Interview with Singer/Songwriter Dominique Morgan and Sana Goldberg, RN
Portraits by Anna Finocchiaro
Sana: What would you say are a few of the most impactful moments of your upbringing?
Dominque: I was raised by two parents who met in the eighth grade and married right out of high school. They spent 27 years married before my father passed away in 2000. When you grow up seeing that sort of fairy tale love you spend the rest of your life trying to recreate it. Let’s just say it rarely happens. I also came out at the age of 14 – so it was tapping to my identity at such a young age, I think, that gave me confidence my other peers did not have.
Sana: So, we both grew up in Omaha, Nebraska in the 90’s. What was your experience like coming out there?
Dominque: I was a survivor of child molestation at the age of five and spent a few years after wondering if the feelings I had towards males were based on that experience. Then I reached a moment where I realized it wasn’t just physical attraction – I emotionally was attracted to men. I had an uncle who was closeted most of his life and I watched him suffer. I knew I didn’t want to live that way. Coming out gave me this foundation to fight on… it also opened me up to what it meant to be queer in this world and the struggles we endure for it. It taught me to love myself early on in life.
Meet people where they are (in life and in location) and give them the same care you would give them if they walked in with diamonds and furs
Sana: How do you think it shaped your understanding of health (health in a broad sense… mental, physical, spiritual)?
Dominique: My thought? Secrets destroy. Even if you are the only one that keeps the secret. Your mental and emotional health will always suffer when you carry baggage like that.
Sana: I’ve noticed patients tend to share their secrets with nurses. This abstract sense of trust is bestowed upon us, sometimes before we’ve even done anything to deserve it. What have been some of your experiences with nurses?
Dominique: I think the fondest memories of nurses in general were the school nurses I encountered in public school. The nurse’s office always seemed like this safe space -and you knew you could seek refuge there. Its funny that now this same story applies to many of the young queer and trans youth that I work with. The nurse’s office is a magical place I tell you.
Sana: The nurse’s office is totally a refuge during adolescence- it was for me too. To shift gears- I know you are very involved in building community. Can I ask how do you define a healthy community?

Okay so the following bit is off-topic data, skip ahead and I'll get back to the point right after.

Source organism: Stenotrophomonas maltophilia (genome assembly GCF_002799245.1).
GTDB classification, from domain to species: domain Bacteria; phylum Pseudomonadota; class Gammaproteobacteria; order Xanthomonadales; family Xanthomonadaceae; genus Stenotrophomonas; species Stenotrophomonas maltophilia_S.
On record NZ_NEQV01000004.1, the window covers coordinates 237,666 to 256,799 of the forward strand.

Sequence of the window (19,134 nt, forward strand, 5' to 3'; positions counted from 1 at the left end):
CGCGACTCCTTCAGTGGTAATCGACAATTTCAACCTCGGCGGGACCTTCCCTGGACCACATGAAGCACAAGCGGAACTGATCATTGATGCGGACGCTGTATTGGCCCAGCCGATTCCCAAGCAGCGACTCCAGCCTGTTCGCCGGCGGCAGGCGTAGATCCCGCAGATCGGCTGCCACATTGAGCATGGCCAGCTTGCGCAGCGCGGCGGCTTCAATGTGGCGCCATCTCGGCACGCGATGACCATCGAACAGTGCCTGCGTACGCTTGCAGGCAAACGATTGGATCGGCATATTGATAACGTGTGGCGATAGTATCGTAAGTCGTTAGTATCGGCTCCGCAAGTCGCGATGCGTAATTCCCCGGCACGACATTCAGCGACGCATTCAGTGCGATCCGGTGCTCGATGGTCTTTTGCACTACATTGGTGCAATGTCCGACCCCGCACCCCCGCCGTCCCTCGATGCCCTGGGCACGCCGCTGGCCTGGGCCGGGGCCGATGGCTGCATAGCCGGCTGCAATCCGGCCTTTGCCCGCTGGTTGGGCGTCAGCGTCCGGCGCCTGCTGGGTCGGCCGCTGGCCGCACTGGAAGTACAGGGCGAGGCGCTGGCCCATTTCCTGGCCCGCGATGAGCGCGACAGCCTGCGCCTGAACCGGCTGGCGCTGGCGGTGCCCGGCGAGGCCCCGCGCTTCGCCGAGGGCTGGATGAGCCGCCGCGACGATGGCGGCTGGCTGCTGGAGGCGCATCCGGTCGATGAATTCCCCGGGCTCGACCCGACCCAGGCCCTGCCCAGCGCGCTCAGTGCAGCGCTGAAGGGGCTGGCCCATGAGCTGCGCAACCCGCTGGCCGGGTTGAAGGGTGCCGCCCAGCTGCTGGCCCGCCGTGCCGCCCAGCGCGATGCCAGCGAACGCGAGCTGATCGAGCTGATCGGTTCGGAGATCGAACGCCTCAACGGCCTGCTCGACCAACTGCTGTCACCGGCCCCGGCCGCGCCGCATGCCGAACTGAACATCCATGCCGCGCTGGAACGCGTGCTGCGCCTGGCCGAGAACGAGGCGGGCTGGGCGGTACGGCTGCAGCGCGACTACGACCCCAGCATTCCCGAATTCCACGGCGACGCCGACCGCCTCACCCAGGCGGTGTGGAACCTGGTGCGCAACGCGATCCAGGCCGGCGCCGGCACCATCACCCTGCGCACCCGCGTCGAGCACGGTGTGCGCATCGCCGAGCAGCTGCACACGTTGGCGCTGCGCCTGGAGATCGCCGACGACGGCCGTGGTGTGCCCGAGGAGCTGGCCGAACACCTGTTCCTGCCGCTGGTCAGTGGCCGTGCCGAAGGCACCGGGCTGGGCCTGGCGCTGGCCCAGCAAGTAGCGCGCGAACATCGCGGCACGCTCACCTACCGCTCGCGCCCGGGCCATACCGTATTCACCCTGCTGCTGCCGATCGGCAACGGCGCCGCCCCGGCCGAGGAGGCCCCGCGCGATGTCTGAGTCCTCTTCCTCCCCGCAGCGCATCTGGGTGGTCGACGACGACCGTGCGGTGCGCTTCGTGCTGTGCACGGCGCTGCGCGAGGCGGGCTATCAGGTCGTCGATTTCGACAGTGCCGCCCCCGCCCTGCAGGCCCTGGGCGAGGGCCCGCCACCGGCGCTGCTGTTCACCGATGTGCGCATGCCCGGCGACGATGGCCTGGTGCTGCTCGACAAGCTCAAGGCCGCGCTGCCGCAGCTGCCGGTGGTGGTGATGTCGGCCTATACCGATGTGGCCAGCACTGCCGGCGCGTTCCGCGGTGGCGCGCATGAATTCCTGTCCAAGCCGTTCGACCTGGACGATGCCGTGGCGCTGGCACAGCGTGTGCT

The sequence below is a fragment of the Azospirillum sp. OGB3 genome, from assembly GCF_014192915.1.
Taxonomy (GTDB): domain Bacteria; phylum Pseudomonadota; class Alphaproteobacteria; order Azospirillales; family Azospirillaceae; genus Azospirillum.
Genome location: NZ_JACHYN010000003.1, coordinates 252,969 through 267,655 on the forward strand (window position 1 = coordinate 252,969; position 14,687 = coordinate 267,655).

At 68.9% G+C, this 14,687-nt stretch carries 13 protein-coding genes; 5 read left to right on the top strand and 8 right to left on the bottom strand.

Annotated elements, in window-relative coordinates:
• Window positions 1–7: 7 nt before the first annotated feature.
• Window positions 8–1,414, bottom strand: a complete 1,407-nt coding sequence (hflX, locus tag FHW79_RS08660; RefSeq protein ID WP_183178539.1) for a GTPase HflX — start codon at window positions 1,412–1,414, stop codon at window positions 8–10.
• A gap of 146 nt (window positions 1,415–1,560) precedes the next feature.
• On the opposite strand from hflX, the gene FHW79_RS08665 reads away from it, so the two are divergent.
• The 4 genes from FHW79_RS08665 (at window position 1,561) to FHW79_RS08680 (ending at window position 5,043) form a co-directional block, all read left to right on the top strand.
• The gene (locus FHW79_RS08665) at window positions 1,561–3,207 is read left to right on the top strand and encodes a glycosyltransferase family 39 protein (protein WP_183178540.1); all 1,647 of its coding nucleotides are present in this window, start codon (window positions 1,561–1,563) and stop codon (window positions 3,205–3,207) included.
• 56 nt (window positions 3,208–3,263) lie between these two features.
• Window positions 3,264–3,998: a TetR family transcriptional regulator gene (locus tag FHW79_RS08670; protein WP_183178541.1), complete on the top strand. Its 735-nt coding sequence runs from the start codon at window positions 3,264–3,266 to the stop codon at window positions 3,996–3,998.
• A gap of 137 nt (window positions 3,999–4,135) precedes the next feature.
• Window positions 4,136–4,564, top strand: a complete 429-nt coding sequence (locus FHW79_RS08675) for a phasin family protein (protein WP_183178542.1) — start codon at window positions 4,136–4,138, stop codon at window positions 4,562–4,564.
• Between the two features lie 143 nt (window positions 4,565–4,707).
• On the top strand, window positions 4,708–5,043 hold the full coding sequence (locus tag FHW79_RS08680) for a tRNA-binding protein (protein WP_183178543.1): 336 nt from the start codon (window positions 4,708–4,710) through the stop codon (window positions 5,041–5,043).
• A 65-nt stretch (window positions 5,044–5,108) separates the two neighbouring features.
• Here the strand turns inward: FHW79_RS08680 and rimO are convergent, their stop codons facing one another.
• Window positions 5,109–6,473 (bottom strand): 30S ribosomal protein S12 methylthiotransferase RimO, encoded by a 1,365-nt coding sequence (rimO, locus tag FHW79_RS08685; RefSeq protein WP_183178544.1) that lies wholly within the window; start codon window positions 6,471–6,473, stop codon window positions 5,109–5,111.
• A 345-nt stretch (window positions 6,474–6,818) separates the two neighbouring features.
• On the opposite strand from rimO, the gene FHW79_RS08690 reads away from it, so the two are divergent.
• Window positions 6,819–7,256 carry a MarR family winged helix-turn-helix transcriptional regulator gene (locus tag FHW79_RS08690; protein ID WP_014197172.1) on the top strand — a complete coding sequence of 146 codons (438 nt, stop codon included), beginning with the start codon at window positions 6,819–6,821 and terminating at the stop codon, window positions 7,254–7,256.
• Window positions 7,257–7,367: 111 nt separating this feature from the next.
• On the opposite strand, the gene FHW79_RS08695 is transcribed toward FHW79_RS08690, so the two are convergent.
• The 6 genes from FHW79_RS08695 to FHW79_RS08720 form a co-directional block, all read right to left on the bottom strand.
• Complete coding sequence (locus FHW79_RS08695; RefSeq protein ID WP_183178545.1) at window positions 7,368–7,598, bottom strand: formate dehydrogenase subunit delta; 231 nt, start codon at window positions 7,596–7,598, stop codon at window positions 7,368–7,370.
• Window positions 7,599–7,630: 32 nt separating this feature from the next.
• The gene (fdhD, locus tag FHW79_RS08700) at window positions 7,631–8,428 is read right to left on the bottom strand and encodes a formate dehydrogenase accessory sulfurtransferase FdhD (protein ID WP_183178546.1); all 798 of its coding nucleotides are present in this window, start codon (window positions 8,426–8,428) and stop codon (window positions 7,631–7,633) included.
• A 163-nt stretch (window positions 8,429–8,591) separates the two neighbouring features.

Dominque: A healthy community is a space where everyone has access, everyone understands their power and agency of self, and there is equity in the services people are provided. I can’t imagine a community being seen as healthy and whole without these things.
Health care and access to it – should never be seen as a privilege. Does anyone have the right to say one life has more value than anyone else’s? In the words of Rosa Parks – NO.
Sana: What about health or healthcare scares you…makes you feel most vulnerable?
Dominique: I think the thing that scares me is that there are times I’m receiving care or getting medication and— because of my privilege and job and so on— it’s pretty easy. And then I’ll think of what someone without insurance or assets would do in the same predicament. The simplest thing like buying Tylenol makes me stop and be appreciative. Access is a real issue in our world. Health care and access to it should never be seen as a privilege. Does anyone have the right to say one life has more value than anyone else’s? In the words of Rosa Parks – NO.
Sana: If you could tell myself and other nurses one thing about how to better support you- what would it be?
Dominique: Meet people where they are (in life and in location) and give them the same care you would give them if they walked in with diamonds and furs or with complete understanding of their illness or with the ability to speak your language. Maintain your quality of care no matter what or where or who.